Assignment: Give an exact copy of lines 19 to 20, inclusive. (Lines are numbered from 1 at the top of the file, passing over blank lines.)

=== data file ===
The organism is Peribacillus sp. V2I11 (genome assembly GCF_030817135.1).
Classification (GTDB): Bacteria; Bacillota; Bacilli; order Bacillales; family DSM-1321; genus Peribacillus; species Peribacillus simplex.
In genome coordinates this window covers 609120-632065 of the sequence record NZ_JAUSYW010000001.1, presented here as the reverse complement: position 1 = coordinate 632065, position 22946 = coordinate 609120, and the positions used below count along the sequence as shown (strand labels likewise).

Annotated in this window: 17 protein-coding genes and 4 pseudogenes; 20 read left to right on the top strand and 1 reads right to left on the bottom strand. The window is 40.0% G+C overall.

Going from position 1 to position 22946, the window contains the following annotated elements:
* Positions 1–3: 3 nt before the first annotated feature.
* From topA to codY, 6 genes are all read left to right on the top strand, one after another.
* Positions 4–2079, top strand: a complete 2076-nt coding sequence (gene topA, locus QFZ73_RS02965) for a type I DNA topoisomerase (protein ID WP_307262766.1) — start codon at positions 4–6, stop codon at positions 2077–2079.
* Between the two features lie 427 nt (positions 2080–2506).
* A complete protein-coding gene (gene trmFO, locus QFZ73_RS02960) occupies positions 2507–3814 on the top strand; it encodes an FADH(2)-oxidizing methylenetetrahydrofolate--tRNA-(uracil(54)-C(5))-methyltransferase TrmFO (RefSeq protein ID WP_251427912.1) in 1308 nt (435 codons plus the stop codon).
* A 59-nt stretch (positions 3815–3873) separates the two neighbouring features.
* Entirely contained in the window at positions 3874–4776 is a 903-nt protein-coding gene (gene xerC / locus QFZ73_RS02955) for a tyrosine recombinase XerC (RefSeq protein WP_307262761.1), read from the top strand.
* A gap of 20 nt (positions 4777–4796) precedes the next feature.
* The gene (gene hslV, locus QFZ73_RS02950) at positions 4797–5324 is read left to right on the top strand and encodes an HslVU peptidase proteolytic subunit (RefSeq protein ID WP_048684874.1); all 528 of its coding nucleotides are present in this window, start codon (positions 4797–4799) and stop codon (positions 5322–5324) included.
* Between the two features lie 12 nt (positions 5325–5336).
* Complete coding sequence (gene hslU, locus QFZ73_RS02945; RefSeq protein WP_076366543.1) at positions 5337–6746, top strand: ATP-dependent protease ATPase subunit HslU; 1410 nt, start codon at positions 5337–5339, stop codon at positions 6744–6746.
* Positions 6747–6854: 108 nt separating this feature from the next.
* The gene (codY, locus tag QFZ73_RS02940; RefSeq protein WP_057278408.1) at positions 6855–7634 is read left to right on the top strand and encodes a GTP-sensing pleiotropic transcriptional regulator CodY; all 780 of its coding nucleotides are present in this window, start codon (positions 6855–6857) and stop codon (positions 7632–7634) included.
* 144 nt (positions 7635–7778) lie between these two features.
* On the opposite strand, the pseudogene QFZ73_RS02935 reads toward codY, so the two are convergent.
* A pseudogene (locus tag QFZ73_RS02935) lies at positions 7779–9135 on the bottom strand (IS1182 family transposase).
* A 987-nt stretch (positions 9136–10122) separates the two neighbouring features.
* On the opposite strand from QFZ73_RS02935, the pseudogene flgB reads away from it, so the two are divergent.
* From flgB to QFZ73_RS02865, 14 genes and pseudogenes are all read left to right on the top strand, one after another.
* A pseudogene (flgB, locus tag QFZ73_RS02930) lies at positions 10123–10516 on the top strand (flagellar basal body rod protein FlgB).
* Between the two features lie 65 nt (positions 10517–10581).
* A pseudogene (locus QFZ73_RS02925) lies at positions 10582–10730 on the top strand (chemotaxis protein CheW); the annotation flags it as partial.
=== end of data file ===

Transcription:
* 144 nt (positions 7635–7778) lie between these two features.
* On the opposite strand, the pseudogene QFZ73_RS02935 reads toward codY, so the two are convergent.